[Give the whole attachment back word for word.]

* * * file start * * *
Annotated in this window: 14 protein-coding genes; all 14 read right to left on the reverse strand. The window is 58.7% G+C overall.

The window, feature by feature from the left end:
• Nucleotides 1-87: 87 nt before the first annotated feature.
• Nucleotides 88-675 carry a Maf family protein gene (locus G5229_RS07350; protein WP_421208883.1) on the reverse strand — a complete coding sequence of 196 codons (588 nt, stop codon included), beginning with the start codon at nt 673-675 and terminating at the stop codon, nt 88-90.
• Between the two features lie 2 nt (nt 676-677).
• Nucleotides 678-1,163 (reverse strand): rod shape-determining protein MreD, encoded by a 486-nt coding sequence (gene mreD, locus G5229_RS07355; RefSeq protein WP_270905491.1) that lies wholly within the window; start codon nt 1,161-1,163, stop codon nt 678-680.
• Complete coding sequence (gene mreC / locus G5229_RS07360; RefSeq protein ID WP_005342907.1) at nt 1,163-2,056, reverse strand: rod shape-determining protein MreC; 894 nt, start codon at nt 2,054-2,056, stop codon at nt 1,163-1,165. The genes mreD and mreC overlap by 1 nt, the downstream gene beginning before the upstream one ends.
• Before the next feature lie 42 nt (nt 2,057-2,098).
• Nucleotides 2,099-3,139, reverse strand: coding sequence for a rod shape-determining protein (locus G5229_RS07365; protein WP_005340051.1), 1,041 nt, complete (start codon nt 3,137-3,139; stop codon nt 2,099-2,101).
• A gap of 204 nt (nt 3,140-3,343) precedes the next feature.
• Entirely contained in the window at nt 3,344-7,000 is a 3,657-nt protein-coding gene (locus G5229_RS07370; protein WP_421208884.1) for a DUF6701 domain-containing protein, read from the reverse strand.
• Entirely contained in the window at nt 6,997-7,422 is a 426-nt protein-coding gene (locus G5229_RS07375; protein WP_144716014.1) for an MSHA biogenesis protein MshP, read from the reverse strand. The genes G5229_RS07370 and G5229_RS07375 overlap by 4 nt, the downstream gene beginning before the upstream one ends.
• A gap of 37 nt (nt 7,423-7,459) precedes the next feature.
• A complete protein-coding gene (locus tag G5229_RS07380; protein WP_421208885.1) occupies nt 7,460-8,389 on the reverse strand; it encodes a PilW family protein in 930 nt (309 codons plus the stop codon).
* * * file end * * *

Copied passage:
Annotated in this window: 14 protein-coding genes; all 14 read right to left on the reverse strand. The window is 58.7% G+C overall.

The window, feature by feature from the left end:
• Nucleotides 1-87: 87 nt before the first annotated feature.
• Nucleotides 88-675 carry a Maf family protein gene (locus G5229_RS07350; protein WP_421208883.1) on the reverse strand — a complete coding sequence of 196 codons (588 nt, stop codon included), beginning with the start codon at nt 673-675 and terminating at the stop codon, nt 88-90.
• Between the two features lie 2 nt (nt 676-677).
• Nucleotides 678-1,163 (reverse strand): rod shape-determining protein MreD, encoded by a 486-nt coding sequence (gene mreD, locus G5229_RS07355; RefSeq protein WP_270905491.1) that lies wholly within the window; start codon nt 1,161-1,163, stop codon nt 678-680.
• Complete coding sequence (gene mreC / locus G5229_RS07360; RefSeq protein ID WP_005342907.1) at nt 1,163-2,056, reverse strand: rod shape-determining protein MreC; 894 nt, start codon at nt 2,054-2,056, stop codon at nt 1,163-1,165. The genes mreD and mreC overlap by 1 nt, the downstream gene beginning before the upstream one ends.
• Before the next feature lie 42 nt (nt 2,057-2,098).
• Nucleotides 2,099-3,139, reverse strand: coding sequence for a rod shape-determining protein (locus G5229_RS07365; protein WP_005340051.1), 1,041 nt, complete (start codon nt 3,137-3,139; stop codon nt 2,099-2,101).
• A gap of 204 nt (nt 3,140-3,343) precedes the next feature.
• Entirely contained in the window at nt 3,344-7,000 is a 3,657-nt protein-coding gene (locus G5229_RS07370; protein WP_421208884.1) for a DUF6701 domain-containing protein, read from the reverse strand.
• Entirely contained in the window at nt 6,997-7,422 is a 426-nt protein-coding gene (locus G5229_RS07375; protein WP_144716014.1) for an MSHA biogenesis protein MshP, read from the reverse strand. The genes G5229_RS07370 and G5229_RS07375 overlap by 4 nt, the downstream gene beginning before the upstream one ends.
• A gap of 37 nt (nt 7,423-7,459) precedes the next feature.
• A complete protein-coding gene (locus tag G5229_RS07380; protein WP_421208885.1) occupies nt 7,460-8,389 on the reverse strand; it encodes a PilW family protein in 930 nt (309 codons plus the stop codon).